Indoor farming company Fifth Season today announced plans for its first commercial-scale vertical farm, which will open in early 2020 in Braddock, PA, an historic steel town near Pittsburgh.

To date, the company — originally founded as RoBotany Ltd. — has raised over $35 million. It incubated at Carnegie Mellon University’s Swartz Center for Entrepreneurship and currently has two test farms in Pittsburgh that supply greens to Giant Eagle and Whole Foods stores in the area, as well as to local restaurants. Fifth Season’s forthcoming new farm will grow over 500,000 pounds of lettuce in the first year of operation. The company plans to expand to additional locations throughout the U.S. in the future.

More importantly, the company, along with its cofounder and CEO Austin Webb, see robotics as a key element to vertical farming. Fifth Season uses a proprietary robotics and AI solution to assist in multiple areas of the vertical farm, from seeding to harvesting to packaging. While humans still work onsite at the farms, the bots take care of much of the heavy lifting — literally, in some cases. As AgFunder pointed out, with robots around, humans don’t have to climb multiple stories to get heavy grow trays with greens needing to be harvested.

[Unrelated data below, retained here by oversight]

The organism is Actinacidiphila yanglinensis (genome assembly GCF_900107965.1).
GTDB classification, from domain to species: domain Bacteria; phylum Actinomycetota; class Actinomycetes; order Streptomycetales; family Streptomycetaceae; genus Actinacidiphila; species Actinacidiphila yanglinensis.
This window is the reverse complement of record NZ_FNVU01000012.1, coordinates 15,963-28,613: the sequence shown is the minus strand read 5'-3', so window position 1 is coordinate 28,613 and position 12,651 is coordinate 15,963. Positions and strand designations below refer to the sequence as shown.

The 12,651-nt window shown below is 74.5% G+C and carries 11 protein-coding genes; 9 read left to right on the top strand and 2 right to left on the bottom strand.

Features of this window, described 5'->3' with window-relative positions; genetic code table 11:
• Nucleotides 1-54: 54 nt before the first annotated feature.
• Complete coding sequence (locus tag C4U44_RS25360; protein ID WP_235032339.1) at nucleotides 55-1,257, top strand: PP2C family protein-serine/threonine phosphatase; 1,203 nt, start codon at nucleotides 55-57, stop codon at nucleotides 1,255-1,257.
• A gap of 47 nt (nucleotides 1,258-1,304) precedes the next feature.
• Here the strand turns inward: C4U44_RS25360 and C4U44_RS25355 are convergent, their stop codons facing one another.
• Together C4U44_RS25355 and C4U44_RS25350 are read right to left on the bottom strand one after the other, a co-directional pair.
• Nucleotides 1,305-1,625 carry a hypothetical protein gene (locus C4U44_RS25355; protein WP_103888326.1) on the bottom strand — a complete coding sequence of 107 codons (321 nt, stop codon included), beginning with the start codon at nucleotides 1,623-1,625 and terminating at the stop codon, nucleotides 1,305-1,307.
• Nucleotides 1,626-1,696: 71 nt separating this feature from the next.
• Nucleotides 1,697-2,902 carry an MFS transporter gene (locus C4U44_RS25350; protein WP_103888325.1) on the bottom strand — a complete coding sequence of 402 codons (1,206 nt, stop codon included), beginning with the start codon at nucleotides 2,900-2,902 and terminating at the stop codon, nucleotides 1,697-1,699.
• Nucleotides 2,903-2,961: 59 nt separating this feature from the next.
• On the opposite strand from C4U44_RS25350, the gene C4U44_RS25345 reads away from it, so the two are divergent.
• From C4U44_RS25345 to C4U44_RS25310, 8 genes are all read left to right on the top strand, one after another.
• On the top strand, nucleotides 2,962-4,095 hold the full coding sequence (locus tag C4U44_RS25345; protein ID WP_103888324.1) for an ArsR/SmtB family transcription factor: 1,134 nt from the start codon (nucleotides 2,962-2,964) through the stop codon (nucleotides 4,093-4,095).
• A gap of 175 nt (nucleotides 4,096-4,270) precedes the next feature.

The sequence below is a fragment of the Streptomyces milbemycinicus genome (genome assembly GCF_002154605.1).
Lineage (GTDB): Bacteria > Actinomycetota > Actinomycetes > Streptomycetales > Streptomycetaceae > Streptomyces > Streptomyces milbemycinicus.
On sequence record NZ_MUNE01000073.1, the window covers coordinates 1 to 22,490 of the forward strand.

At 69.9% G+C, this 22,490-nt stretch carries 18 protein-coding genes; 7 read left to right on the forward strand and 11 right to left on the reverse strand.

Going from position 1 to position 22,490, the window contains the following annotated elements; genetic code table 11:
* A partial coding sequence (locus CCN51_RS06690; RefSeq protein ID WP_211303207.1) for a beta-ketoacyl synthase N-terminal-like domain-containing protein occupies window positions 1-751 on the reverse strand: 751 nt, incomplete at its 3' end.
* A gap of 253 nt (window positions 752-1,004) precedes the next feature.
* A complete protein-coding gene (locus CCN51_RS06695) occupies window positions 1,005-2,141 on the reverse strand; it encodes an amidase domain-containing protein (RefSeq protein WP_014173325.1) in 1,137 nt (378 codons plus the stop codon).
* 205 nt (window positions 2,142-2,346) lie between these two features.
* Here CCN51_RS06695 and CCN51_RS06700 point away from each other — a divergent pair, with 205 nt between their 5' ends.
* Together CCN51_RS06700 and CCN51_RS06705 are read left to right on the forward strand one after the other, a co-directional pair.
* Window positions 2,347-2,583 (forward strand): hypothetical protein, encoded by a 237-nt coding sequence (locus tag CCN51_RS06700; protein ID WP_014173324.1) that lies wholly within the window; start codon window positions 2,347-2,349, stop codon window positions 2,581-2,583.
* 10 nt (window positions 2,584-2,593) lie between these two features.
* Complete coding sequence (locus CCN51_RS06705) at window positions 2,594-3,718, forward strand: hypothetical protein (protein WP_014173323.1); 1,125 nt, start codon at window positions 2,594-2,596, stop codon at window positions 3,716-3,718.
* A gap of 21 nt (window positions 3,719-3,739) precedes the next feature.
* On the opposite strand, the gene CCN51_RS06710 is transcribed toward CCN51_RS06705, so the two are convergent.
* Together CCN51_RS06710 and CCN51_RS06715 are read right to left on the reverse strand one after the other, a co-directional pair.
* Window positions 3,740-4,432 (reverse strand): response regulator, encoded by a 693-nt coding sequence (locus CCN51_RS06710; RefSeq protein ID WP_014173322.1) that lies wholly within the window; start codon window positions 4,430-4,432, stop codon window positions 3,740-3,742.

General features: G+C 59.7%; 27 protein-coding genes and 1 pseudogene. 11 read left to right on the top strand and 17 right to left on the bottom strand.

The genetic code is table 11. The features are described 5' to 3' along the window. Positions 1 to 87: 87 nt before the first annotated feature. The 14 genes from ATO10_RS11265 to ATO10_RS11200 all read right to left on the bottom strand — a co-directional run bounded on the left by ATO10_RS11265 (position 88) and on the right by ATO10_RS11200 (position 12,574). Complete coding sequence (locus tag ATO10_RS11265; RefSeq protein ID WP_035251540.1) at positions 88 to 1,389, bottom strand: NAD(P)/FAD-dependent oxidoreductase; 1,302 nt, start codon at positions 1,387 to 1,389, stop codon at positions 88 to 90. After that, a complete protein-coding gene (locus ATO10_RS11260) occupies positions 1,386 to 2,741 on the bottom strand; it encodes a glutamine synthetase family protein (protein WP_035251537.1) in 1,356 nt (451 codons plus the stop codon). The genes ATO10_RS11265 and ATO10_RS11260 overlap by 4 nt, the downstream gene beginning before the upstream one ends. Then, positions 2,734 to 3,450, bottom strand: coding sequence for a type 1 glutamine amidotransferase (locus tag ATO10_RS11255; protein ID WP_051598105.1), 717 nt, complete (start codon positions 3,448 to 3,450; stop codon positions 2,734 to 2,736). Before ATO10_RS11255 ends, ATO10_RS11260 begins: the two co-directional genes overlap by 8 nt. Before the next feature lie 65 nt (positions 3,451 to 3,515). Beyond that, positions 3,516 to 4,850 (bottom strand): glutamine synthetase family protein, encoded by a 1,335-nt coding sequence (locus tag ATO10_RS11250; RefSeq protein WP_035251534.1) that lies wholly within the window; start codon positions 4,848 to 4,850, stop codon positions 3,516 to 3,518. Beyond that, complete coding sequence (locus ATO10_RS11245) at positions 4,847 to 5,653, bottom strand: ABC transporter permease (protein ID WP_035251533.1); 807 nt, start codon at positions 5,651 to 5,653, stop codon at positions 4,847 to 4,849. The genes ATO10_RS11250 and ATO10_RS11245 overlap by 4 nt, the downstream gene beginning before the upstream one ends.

Cutting down on this expensive labor could allow Fifth Season to offer its greens at more competitive prices in the future. “We have developed fully integrated, proprietary technology to completely control the hydroponic growing process and optimize key factors such as energy, labor usage and crop output,” Webb said in a statement, adding that the company’s “unprecedented low costs set a new standard for the future of the industry.”

We’re seeing more and more of these large-scale vertical farms that utilize automation to speed up tasks around the farm and also reduce labor costs. That includes fully autonomous systems, like Australia’s Vertical Farm Systems, or farms like Intelligent Growth Systems that use software to make vertical farming easier for those who don’t have an agricultural or engineering background. Kalera, who just broke ground on the Southeast’s largest vertical farm, is looking at fully automated solutions for future locations.

It’s far too soon to tell if any of these solutions will actually deliver the kinds of financial returns to help make vertical farming a more widespread reality, not to mention make it possible to price greens affordably in mainstream grocery retailers. Robots are one answer, and a promising one that that. We’ll need more data on what is and isn’t working, though, to better understand if they’re the entire future of vertical farming or one small piece of a much larger picture.

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